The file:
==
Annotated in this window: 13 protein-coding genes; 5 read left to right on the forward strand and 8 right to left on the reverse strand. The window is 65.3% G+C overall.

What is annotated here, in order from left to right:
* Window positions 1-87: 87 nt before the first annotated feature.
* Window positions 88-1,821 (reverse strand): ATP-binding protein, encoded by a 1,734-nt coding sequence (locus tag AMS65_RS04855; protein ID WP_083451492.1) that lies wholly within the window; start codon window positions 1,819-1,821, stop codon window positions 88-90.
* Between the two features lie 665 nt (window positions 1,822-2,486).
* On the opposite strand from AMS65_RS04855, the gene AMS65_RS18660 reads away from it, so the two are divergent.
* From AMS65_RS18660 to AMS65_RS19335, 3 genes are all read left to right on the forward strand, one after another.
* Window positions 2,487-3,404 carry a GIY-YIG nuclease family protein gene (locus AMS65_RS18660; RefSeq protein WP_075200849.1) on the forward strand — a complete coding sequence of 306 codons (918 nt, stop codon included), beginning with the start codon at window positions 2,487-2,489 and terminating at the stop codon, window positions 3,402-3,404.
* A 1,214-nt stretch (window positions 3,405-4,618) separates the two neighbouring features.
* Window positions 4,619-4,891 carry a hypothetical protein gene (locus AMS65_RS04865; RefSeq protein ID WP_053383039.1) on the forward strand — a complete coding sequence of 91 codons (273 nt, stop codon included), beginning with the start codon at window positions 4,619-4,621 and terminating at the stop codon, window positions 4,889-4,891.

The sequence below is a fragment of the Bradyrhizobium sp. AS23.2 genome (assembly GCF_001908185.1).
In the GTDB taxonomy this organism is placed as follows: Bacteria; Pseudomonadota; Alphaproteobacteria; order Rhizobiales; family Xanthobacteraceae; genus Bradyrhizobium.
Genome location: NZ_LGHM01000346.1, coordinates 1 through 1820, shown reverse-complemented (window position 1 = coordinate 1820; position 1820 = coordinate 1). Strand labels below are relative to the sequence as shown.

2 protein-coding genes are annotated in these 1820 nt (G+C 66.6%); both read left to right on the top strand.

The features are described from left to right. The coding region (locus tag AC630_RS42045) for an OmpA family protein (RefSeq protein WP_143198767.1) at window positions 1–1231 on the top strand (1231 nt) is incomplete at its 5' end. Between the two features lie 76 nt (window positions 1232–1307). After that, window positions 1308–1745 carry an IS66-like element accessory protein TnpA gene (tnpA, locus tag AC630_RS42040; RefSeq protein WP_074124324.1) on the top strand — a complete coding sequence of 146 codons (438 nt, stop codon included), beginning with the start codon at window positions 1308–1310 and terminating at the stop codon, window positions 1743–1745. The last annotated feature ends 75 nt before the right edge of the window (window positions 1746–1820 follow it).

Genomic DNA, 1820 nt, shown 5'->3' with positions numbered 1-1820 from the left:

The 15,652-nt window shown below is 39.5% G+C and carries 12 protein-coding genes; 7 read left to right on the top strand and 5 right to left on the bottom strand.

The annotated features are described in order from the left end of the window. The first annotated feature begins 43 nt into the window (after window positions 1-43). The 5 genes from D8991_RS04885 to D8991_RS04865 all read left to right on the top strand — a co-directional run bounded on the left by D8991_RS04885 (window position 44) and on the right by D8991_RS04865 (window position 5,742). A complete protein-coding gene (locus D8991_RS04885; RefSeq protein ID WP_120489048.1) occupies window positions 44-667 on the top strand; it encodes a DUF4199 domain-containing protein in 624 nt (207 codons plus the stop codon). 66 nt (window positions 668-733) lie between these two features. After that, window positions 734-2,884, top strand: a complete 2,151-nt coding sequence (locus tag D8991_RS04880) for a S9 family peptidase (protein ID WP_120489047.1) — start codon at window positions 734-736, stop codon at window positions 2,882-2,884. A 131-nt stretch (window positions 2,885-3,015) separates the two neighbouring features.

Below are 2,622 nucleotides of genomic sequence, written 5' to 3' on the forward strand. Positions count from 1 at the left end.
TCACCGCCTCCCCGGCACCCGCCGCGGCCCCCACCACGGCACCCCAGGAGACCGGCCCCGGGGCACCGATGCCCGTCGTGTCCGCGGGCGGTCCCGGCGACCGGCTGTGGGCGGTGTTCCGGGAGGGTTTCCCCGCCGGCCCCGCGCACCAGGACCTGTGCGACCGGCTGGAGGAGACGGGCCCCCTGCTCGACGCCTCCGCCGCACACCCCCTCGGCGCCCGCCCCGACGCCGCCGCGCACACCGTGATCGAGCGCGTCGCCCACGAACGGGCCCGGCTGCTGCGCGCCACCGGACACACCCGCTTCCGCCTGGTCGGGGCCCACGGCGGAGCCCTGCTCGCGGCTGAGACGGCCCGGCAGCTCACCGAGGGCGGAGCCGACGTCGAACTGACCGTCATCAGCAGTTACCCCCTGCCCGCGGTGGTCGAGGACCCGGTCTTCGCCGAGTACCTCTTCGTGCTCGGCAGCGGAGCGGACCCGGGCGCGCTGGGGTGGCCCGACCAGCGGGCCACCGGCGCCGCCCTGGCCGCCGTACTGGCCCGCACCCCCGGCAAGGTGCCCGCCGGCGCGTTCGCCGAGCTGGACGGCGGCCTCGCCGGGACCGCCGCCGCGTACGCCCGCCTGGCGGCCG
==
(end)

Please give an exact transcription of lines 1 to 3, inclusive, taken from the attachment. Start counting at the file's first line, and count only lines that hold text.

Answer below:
Annotated in this window: 13 protein-coding genes; 5 read left to right on the forward strand and 8 right to left on the reverse strand. The window is 65.3% G+C overall.

What is annotated here, in order from left to right:
* Window positions 1-87: 87 nt before the first annotated feature.